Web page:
sections. A warm wind event later this week is expected to provide
still more melt pressure to this already greatly weakened sea ice.
Image source: LANCE
final warm wind event will be fed by a big warm up across Alaska
predicted to settle in on Wednesday and Thursday.
There, temperatures in Central Alaska are expected to rise into the
lower 60s as two stalled out lows to the south pull warmer airs up
from the Pacific Ocean. This heat is expected to invade the Chukchi
and Beaufort seas driving temperatures to near or above freezing over
Arctic Ocean surfaces that have already witnessed a great shattering
of ice and an opening of dark, heat-venting open water holes. There
the anomaly spike will be slightly milder — in the range of 15-32 F
(8-18 C) above average. Such heat will provide melt stress to the
fractured Beaufort, likely making more permanent the wide array of
open water and thin ice spaces as the push toward Summer advances.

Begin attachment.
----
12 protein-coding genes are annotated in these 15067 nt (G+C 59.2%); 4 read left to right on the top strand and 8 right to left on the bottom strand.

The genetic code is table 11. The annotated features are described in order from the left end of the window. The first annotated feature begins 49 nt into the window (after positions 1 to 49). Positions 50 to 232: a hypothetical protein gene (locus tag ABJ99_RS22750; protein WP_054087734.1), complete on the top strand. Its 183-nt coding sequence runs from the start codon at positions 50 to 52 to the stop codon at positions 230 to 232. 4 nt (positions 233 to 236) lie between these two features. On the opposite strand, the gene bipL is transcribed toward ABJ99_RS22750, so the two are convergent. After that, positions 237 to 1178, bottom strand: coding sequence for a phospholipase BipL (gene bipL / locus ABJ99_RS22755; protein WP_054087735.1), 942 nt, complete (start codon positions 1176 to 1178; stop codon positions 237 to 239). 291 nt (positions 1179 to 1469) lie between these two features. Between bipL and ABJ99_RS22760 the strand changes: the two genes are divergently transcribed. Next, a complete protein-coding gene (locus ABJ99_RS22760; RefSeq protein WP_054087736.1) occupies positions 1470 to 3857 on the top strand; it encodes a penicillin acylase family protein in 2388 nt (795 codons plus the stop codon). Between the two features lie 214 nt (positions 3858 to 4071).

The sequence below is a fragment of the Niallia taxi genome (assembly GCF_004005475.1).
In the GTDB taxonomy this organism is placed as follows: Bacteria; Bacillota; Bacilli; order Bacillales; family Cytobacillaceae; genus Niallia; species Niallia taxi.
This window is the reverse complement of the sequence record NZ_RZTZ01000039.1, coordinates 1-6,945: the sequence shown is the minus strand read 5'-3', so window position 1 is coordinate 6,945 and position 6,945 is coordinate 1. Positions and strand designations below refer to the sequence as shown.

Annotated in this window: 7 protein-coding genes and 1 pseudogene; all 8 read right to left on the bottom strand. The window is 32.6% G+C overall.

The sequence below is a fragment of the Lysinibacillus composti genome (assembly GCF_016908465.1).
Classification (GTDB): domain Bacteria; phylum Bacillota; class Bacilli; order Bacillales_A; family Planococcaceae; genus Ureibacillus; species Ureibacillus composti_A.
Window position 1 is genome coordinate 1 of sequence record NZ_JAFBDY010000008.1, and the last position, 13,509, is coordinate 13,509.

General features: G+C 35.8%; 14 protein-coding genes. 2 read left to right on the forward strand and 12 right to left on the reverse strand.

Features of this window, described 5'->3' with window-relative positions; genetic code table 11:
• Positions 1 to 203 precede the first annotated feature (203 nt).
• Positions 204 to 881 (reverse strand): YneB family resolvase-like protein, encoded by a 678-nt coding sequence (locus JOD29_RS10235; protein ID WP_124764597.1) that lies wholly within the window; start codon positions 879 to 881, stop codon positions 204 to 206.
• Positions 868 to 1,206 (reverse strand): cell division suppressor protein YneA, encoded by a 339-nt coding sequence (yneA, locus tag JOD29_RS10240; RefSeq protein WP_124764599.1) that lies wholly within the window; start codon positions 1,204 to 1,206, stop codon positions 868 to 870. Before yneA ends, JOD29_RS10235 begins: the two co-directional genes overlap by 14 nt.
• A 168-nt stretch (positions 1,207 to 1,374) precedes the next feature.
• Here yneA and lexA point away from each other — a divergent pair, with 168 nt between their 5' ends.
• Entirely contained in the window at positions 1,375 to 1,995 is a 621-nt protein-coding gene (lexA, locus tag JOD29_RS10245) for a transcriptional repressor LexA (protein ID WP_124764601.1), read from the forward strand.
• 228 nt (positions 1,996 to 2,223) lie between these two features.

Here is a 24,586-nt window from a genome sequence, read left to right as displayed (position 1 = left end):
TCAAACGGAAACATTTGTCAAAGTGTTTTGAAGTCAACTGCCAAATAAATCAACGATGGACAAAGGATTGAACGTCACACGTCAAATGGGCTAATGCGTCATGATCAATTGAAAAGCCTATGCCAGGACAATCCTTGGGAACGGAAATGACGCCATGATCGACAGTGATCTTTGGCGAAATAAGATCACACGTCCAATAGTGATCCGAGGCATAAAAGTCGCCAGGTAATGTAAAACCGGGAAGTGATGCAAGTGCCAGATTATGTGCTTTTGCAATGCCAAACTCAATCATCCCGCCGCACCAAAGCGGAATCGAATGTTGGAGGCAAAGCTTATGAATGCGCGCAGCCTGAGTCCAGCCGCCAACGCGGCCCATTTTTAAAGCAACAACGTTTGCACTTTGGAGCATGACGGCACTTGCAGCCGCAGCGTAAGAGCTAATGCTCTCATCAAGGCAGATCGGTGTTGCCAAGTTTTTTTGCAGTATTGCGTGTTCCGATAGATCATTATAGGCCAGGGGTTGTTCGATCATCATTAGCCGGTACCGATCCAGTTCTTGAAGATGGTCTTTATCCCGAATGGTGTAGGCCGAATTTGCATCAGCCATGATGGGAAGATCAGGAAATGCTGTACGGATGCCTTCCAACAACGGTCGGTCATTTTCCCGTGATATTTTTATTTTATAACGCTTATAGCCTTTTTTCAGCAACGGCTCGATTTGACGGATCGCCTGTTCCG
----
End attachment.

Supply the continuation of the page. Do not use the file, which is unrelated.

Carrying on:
Jet Stream to Bring Storms to Europe
all this heat bullies its way into the Arctic, a flood of cold air is
expected to flee out of the region and on down a big dip in the Jet
Stream — making a late-season invasion across the North Atlantic
and into Europe. There, as we’ve seen previously during recent warm
wind invasions of the Arctic during Fall, Winter and Spring, warm air
from the south tends to cause cold to break out and then to dive down
the trough lines. And there’s a huge trough predicted to dig in
should expect some rather severe weather to accompany this Springtime
onrush of colder air — including potentially extreme thunderstorms,
flooding, and even instances of late April snowfall over parts of
Norway, Sweden, Scotland, the Alps, and sections of Germany.
very deep Arctic trough is expected to dig into Europe and the
Mediterranean later this week bringing with it the likelihood of some
very severe weather. Image source:ECMWF/Severe
increased rates of sea ice melt, a severe blow to record low snow
packs around the Arctic and a likely freakish cold air and severe
weather invasion of Europe are all a result of this extreme Arctic
heat playing havoc with typical weather and seasonality. By
the middle of next week, temperature anomalies for the entire Arctic
may rise to as high as 5 C above the already much warmer than normal
1981 to 2010 average.
In such a case, we could hardly expect weather or climate conditions
to be normal and there appears to be a big helping of weirdness and
extreme effects coming down the pipe over the next seven days.